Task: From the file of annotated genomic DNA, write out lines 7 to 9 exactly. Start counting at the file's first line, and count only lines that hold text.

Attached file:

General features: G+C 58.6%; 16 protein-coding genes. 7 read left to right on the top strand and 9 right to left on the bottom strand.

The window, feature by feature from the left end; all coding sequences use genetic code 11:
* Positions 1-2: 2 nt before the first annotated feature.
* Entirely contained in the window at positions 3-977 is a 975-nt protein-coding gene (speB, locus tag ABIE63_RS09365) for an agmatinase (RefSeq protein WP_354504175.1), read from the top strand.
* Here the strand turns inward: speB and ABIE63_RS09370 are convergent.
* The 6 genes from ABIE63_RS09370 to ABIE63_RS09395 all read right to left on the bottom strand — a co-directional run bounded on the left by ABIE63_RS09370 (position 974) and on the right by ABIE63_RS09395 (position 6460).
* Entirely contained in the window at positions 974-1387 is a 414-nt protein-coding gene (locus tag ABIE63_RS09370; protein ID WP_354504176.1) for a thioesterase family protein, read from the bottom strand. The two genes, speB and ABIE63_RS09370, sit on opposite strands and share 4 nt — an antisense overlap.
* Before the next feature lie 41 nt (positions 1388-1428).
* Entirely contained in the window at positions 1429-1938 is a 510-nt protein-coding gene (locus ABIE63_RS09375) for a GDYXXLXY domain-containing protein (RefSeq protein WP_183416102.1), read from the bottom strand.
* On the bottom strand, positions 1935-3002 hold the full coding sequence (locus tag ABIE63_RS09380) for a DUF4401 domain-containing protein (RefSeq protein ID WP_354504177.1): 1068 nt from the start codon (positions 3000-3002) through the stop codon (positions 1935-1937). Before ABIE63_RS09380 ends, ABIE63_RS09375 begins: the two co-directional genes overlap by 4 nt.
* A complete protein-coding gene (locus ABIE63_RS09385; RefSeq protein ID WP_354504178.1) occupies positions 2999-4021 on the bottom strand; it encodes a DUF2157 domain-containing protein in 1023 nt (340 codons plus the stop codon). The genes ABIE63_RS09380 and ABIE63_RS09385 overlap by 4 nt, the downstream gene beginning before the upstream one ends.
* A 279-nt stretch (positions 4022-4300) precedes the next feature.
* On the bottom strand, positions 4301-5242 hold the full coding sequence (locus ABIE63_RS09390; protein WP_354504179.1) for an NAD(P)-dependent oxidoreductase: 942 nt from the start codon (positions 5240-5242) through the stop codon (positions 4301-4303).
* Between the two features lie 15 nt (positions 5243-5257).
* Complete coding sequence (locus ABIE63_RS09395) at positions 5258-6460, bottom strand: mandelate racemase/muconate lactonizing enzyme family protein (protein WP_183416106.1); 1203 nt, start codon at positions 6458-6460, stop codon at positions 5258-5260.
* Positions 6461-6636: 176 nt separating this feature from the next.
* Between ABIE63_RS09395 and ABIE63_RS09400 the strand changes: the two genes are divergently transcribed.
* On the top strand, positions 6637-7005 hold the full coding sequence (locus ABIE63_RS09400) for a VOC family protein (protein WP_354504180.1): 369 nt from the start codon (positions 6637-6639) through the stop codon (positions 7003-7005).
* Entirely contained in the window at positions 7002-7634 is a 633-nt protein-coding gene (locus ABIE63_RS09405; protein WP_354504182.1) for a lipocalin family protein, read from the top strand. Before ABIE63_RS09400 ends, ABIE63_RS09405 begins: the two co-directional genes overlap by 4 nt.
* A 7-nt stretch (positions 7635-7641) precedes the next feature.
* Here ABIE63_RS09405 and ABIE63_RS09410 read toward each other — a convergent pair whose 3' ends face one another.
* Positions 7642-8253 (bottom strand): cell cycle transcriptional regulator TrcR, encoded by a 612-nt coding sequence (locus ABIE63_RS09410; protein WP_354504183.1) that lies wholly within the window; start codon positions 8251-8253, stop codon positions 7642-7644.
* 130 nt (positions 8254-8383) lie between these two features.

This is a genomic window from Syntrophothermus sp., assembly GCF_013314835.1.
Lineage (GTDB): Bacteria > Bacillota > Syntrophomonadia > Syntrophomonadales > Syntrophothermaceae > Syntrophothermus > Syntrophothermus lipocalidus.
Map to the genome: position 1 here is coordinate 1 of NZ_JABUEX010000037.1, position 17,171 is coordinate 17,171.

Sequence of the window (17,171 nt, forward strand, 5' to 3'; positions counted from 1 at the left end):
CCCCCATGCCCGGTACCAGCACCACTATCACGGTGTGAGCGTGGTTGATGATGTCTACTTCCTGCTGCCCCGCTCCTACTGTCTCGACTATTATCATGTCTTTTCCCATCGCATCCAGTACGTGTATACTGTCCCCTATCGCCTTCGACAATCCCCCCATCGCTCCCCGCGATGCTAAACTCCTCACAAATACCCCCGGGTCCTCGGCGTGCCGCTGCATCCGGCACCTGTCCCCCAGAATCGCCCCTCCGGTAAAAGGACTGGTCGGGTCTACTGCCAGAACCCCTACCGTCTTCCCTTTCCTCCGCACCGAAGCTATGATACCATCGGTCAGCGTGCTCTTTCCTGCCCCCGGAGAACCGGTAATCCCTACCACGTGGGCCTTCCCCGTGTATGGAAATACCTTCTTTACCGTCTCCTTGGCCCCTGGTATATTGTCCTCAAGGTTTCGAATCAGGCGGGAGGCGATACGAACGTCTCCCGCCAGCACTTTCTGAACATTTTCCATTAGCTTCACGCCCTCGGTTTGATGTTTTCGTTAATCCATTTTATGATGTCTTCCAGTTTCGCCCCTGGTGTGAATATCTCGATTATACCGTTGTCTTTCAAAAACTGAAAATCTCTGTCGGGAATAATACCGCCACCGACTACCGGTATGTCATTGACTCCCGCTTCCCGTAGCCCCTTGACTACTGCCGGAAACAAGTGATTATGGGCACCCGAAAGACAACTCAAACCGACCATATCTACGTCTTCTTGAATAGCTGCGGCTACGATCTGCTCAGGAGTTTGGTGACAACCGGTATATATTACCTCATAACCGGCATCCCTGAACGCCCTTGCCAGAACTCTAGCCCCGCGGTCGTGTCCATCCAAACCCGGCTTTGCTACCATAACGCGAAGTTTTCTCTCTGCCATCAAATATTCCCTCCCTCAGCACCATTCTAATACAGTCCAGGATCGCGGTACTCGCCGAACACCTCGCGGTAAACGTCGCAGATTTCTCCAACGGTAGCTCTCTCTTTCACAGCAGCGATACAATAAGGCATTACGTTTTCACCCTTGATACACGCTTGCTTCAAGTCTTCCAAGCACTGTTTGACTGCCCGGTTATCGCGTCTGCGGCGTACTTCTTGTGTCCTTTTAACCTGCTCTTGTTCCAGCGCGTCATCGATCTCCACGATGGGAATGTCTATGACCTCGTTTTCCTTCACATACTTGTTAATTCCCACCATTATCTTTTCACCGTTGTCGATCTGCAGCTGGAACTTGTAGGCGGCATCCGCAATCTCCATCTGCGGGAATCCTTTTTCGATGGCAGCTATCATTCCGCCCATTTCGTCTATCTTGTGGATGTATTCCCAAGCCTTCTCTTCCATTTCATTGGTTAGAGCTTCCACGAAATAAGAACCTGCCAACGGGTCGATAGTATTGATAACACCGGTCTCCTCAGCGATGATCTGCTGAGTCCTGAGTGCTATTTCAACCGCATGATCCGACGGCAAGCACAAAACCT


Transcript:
* Entirely contained in the window at positions 974-1387 is a 414-nt protein-coding gene (locus tag ABIE63_RS09370; protein ID WP_354504176.1) for a thioesterase family protein, read from the bottom strand. The two genes, speB and ABIE63_RS09370, sit on opposite strands and share 4 nt — an antisense overlap.
* Before the next feature lie 41 nt (positions 1388-1428).
* Entirely contained in the window at positions 1429-1938 is a 510-nt protein-coding gene (locus ABIE63_RS09375) for a GDYXXLXY domain-containing protein (RefSeq protein WP_183416102.1), read from the bottom strand.